How to Set a Goal

A goal needs five qualities. You can remember them by applying the DAPPS rule.
“DAPPS” is an acronym, a memory device in which each letter of the word stands for one of five qualities:-
D - Dated
A - Achievable
P - Personal
P - Positive
S - Specific

DATED. Motivating goals have specific deadlines. A short-term goal usually has a deadline within a few months. A long-term goal generally has a deadline as far in the future as one year, five years, even ten years (such as the goal you have for your most advanced academic degree). As your target deadline approaches, your motivation typically increases. This positive energy helps you finish strong. If you don’t meet your deadline, you have an opportunity to examine what went wrong and create a new plan. Without a deadline, you might stretch the pursuit of a goal over your whole life, never reaching it.

ACHIEVABLE. Motivating goals are challenging but realistic. When you set goals at the outer reaches of your present ability, stretching to reach them causes you to grow. Listen to other people’s advice, but trust yourself to know what is achievable for you. Apply this guideline: “Is achieving this goal at least 50 percent believable to me?” If so and you really value it, go for it!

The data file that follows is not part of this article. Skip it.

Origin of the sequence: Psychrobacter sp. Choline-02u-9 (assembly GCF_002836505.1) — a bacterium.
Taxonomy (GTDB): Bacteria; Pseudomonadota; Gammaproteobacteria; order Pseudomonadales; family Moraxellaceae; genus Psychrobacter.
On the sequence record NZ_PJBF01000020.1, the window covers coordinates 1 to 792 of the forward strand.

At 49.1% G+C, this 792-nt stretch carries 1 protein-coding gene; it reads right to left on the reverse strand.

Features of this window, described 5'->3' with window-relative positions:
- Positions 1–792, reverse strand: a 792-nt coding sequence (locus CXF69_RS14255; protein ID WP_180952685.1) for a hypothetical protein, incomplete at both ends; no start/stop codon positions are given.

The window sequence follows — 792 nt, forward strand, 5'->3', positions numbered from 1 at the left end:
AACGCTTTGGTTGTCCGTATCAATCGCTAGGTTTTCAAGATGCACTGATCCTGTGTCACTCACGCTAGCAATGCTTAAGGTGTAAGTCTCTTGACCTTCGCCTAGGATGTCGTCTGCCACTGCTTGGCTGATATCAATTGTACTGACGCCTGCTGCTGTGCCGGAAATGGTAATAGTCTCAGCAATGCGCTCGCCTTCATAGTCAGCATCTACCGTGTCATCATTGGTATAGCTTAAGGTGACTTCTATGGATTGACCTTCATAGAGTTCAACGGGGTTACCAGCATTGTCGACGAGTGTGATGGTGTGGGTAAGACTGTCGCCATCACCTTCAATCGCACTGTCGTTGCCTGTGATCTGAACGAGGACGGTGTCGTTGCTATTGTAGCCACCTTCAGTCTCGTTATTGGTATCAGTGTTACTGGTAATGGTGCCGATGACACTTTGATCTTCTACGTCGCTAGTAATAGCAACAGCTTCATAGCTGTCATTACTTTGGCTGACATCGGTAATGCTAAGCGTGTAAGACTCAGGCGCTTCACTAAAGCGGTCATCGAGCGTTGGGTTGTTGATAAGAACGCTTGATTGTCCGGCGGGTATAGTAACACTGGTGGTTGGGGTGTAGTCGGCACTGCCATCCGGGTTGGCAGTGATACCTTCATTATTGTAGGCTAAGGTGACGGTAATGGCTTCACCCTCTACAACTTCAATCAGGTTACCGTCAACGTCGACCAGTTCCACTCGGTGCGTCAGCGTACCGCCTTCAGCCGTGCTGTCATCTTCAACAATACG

PERSONAL. You  don’t want to be lying on your deathbed some day and realize you have lived someone else’s life. Trust that you know better than anyone else what you desire.

POSITIVE. Motivating goals focus your energy on what you do want rather than on what you don’t want. So translate negative goals into positive goals. For exam- ple, a negative goal to not fail a class becomes a positive goal to earn a grade of B or better. I recall a race car driver explaining how he miraculously kept his spinning car from smashing into the concrete racetrack wall: “I kept my eye on the track, not the wall.” Likewise, focus your thoughts and actions on where you do want to go rather than where you don’t want to go, and you, too, will stay on course.

SPECIFIC. Motivating goals state outcomes in specific, measurable terms. It’s not enough to say, “My goal is to do better this semester” or “My goal is to work harder at my job.” How will you know if you’ve achieved these goals? What specific,  measurable  evidence  will  you  have?  ” Being specific keeps you from  fooling  yourself  into  believing  you’ve  achieved  a  goal  when,  in  fact,  you haven’t. It also helps you make choices that create positive results.